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11099 · June 18, 2011 at 2:19 AM

I had a jar with broth explode in my freezer once...I learned since that not only leaving plenty of room for expansion, but also leaving the lid off until it's completely frozen is the way to go.

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1112 · June 18, 2011 at 2:53 AM

This is what worries me. I wonder if there are jars out there with a flaw and even if you left room for expansion, they could explode. I am hoping that is rare. I think the lid off until frozen might be a good plan.

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10919 · June 18, 2011 at 12:57 AM

Yup that's how I freeze my broth. I break it up in to 2 cup or 1 cup jars so I have recipe size amounts. It takes up a lot of space but I have a lot more room in my freezer since we threw out all the frozen corn/peas and eggos. ;-) hehe

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2765 · June 18, 2011 at 3:55 AM

Invest in a pressure canner. Cook at 140 degrees for 45 minutes and your bone broth is safe for years. With no risk of ruining if the power is out. 45 minutes for 7 quarts of NO REFRIGERATION NEEDED FOOD.

You can do the same thing with all of your meats and green veggies. Just put them in the jars raw (according to ball blue book directions...a cheap useful book) and can them...they'll last years without spoiling.

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1219 · June 18, 2011 at 9:18 AM

Are you making the broth first and then pressure canning?

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25 · June 18, 2011 at 4:50 PM

I do the same thing. I just wonder how many of the nutrients are left after canning. I make the broth first and then can.

095ef76482234d3db444b77d7ed01c29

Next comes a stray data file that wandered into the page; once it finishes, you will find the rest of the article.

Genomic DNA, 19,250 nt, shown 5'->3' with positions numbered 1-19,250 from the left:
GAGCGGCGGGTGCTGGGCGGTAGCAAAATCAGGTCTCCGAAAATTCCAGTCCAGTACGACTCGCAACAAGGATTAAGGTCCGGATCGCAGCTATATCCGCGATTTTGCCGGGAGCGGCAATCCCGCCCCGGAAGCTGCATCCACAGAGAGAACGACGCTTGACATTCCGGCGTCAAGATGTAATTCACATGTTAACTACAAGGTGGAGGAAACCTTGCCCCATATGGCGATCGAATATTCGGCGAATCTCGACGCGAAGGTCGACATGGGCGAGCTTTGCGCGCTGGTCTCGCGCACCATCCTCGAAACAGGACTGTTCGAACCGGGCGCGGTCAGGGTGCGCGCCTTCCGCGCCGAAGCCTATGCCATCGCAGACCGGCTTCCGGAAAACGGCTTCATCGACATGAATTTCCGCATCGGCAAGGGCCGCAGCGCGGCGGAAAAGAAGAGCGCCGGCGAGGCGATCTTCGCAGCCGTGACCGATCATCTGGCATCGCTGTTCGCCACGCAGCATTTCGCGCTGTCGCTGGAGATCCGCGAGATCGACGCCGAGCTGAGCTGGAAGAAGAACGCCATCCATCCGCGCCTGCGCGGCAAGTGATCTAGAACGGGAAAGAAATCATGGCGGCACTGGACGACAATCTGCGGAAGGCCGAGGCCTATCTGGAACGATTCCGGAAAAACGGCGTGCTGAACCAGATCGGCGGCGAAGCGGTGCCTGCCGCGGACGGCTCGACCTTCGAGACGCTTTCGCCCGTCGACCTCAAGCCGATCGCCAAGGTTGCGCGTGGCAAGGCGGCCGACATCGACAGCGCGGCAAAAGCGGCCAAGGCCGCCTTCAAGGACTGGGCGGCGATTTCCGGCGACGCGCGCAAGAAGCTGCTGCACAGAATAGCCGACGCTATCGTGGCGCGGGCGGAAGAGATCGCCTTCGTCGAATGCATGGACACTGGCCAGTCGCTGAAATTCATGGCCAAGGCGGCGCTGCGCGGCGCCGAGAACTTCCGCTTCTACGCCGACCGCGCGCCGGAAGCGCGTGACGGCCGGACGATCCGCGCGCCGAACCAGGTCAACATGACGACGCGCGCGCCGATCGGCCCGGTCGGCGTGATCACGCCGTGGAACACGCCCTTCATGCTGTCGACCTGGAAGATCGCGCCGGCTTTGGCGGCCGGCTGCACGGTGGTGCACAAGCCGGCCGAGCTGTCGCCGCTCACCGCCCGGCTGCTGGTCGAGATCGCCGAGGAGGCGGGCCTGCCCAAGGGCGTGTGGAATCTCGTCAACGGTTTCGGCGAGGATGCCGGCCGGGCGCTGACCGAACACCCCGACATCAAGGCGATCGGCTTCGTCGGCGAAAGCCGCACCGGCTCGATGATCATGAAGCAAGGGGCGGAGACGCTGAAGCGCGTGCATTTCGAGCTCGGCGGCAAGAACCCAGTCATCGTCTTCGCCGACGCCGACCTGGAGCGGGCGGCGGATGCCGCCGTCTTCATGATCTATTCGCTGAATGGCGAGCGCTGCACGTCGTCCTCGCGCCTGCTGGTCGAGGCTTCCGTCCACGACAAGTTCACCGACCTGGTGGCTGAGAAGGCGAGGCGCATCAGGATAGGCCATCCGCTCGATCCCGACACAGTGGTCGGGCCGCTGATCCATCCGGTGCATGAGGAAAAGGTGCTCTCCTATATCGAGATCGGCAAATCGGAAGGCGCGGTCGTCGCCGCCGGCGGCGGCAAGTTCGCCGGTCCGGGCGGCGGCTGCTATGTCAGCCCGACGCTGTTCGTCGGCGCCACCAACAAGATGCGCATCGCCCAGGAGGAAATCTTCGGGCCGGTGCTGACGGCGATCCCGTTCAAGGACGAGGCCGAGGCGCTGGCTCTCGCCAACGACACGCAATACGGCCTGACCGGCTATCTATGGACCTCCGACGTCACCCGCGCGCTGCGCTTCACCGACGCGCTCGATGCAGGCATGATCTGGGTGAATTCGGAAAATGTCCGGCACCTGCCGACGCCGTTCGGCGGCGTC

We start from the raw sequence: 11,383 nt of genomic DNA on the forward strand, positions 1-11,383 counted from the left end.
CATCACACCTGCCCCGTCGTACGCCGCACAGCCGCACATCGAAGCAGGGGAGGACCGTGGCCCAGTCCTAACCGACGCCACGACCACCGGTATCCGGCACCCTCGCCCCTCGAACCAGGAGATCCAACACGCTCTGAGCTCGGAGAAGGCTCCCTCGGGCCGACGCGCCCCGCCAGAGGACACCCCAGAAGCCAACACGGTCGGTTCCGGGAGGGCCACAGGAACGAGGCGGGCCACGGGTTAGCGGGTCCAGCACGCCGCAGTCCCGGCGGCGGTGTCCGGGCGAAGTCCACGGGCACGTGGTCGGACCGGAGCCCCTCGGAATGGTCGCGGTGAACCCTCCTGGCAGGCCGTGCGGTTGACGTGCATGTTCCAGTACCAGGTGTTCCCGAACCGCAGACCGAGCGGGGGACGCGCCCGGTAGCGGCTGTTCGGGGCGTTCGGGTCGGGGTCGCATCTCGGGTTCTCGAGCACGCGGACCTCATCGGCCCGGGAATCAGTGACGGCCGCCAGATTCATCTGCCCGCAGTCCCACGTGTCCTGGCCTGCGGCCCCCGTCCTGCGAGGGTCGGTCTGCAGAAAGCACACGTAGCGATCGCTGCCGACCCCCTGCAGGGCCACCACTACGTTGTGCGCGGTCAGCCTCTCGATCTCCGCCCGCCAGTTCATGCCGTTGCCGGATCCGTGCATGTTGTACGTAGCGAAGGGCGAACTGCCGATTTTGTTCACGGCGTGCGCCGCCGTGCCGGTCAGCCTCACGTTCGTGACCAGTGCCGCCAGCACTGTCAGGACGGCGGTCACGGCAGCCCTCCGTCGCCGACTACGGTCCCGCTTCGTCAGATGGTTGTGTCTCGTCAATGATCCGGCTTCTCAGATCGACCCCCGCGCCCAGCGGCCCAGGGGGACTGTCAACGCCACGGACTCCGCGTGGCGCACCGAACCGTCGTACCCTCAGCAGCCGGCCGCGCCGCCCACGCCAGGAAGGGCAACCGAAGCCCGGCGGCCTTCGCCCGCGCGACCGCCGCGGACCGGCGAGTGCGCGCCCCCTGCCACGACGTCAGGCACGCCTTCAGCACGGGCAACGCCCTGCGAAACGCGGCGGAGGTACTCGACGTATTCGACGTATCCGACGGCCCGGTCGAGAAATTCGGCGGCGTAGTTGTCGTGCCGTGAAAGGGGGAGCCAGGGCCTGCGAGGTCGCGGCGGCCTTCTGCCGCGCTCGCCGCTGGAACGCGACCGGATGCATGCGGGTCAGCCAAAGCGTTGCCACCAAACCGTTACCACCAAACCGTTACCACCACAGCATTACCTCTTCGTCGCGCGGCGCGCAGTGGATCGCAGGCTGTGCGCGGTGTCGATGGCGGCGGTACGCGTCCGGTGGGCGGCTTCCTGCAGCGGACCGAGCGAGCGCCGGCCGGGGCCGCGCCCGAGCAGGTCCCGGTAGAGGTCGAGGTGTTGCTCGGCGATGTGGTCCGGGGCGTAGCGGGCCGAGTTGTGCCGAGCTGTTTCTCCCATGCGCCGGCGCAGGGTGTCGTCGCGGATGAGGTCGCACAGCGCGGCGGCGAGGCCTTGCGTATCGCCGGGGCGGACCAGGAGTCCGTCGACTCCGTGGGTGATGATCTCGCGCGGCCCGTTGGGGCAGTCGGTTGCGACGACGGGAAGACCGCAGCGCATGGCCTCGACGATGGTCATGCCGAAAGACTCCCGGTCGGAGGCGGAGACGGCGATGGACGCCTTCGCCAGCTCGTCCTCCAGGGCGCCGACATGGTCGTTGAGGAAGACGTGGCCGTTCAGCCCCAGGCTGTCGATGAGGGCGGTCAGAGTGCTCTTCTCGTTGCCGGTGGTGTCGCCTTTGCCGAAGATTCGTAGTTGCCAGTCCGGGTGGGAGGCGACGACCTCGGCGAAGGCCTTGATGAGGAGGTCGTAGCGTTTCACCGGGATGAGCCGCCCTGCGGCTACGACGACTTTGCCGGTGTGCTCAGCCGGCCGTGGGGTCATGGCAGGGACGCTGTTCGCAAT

2765 · June 23, 2011 at 3:04 PM

patty, not all of them of course. But unlike our hunter/gatherer ancestors, we do have ways to safely preserve our foods that are appropriate to our way of life... and certainly more nutrients than would be available in a food shortage as our ancestors had to deal with...and I like to be prepared in my home in case of unforeseen circumstances, natural disaster, fuel shortages creating food shortages, etc... In our area there are sometimes power outages that last for days and weeks...I've had to throw out freezers full of food before...so I can mine to preserve it.

095ef76482234d3db444b77d7ed01c29
2765 · June 23, 2011 at 3:01 PM

Michael, yes you can. Or if you just can your meats, they will make your own broth.

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5136 · June 18, 2011 at 2:50 AM

I use Glasslock containers.... these kind of tempered glass containers are freezer safe and I haven't had an issue freezing stock in them.

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358 · June 18, 2011 at 12:04 PM

That's what I use!

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915 · July 18, 2013 at 3:27 PM